I am currently creating a SPINAL BEND feature in Wildfire 5.0. I am able to make the spinal bend with no trouble whatsoever. But I do have a question about the resulting geometry.
It seems that the spinal bend sketch can alter the final length of the spinal "bent" feature so that it is longer or shorter than the original. I want the "center" or "neutral axis" to be the same length as the original, but the length of the resulting spinal "bent" feature somewhat complicated to calculate...especially if I have many different curves in the spinal bend sketch. How do I constrain the spinal bend so that the "neutral axis" is the same length as the original feature (i.e. prior to the spinal bend).
Easiest way is to go into the sketch for the bend curve, add a ref dimension on the length of the original geometry, and use a perimeter length dimension on the spinal bend curve controlled by a relation. You have to make sure you get the correct original length when doing the ref dimension (or, "known" dimension as it will actually show up as). Works great, and easy. sometimes you might have to create an evaluate feature and use a relation controlled by that, but you should be able to do it easily as mentioned above.
I have some spinal bend parts in my photo album here for reference.
Good luck, and if this helps please remember to mark it answered.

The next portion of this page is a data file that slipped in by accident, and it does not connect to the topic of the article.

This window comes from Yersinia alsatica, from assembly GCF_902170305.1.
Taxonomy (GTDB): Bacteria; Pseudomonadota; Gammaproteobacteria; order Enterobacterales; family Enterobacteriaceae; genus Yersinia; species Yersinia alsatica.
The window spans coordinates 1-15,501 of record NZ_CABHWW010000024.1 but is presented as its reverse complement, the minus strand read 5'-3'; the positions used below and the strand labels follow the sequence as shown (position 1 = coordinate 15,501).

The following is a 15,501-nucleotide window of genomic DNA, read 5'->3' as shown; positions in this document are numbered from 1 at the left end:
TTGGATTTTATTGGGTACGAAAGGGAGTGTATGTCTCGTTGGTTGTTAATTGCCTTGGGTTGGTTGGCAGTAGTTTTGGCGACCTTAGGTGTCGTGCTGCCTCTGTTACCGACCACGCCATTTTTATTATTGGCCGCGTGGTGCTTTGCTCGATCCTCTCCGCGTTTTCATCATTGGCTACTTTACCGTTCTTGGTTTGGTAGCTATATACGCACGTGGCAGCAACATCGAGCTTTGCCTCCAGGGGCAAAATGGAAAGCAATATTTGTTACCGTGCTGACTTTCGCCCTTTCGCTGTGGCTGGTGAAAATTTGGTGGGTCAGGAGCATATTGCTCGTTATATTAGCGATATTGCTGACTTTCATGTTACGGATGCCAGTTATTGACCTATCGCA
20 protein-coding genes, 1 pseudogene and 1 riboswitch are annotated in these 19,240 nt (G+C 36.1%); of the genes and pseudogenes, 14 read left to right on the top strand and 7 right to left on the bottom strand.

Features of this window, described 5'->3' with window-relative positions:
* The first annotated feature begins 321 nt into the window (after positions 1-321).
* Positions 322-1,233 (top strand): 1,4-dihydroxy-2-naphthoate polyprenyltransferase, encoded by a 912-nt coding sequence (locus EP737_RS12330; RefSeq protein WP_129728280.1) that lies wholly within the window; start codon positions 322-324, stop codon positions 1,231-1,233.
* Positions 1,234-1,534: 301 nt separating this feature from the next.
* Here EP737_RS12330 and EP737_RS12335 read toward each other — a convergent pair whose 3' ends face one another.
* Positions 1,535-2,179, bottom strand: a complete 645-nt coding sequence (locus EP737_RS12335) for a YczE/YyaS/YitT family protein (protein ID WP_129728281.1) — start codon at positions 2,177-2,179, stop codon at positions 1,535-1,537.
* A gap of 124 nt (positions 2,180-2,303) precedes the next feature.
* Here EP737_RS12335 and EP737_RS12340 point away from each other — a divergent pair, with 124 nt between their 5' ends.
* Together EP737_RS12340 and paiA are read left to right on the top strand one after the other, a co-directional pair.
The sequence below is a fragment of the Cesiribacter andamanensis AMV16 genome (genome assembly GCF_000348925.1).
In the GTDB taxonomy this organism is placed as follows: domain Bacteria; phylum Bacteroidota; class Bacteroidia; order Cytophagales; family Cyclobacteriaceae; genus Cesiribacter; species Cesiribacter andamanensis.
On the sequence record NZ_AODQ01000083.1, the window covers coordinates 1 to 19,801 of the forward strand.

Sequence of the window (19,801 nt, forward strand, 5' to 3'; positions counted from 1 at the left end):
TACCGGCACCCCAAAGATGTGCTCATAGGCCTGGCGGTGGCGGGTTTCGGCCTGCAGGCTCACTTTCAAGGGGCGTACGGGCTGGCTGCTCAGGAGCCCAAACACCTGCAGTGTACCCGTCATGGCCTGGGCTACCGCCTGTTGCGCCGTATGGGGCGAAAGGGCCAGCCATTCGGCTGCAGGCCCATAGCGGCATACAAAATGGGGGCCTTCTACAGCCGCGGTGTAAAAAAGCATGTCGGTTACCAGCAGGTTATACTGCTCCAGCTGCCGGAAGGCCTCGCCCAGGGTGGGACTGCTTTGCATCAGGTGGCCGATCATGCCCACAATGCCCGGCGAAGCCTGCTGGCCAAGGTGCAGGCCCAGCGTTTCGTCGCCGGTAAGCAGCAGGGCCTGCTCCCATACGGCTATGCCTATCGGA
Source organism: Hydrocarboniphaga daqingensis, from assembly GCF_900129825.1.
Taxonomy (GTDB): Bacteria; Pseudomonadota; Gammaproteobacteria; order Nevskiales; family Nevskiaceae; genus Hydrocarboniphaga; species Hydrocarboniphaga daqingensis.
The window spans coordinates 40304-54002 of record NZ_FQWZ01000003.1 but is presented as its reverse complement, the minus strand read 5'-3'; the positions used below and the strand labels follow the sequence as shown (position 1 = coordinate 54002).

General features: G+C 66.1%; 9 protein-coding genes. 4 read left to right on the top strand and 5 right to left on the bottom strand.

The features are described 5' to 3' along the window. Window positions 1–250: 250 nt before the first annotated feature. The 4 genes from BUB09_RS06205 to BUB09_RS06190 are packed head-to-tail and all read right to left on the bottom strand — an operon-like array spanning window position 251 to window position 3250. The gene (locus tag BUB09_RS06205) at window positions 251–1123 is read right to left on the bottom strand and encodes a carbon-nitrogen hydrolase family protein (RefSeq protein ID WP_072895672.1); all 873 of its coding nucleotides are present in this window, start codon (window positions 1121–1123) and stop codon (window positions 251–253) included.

In Creo 3, there is the option to maintain the geometry.
I end up doing some work using clocking angles in Cartesian sketches. I just use a variable that covers the overall I want from the bend's spine. If you are mapping to a cylinder, the length is pi*D and pi*d/360 cover each degree along the length. If you are mapping to a contoured curve, then you can use this same information as a ratio along the curve.
This really makes it a dimensionless problem. If the bent feature sketch is robust enough, it should tolerate a wide range. Of course, this is similar to let the system just stretch your feature onto the spine unless you need true circles and arcs. The position of that spine in relation to the unbent part is all important. This determines where the required deformation takes place. You can use the K or Y factor formulas to "accurately" determine the developed length in relation to the material.
If it's a quilt/surface, then even better.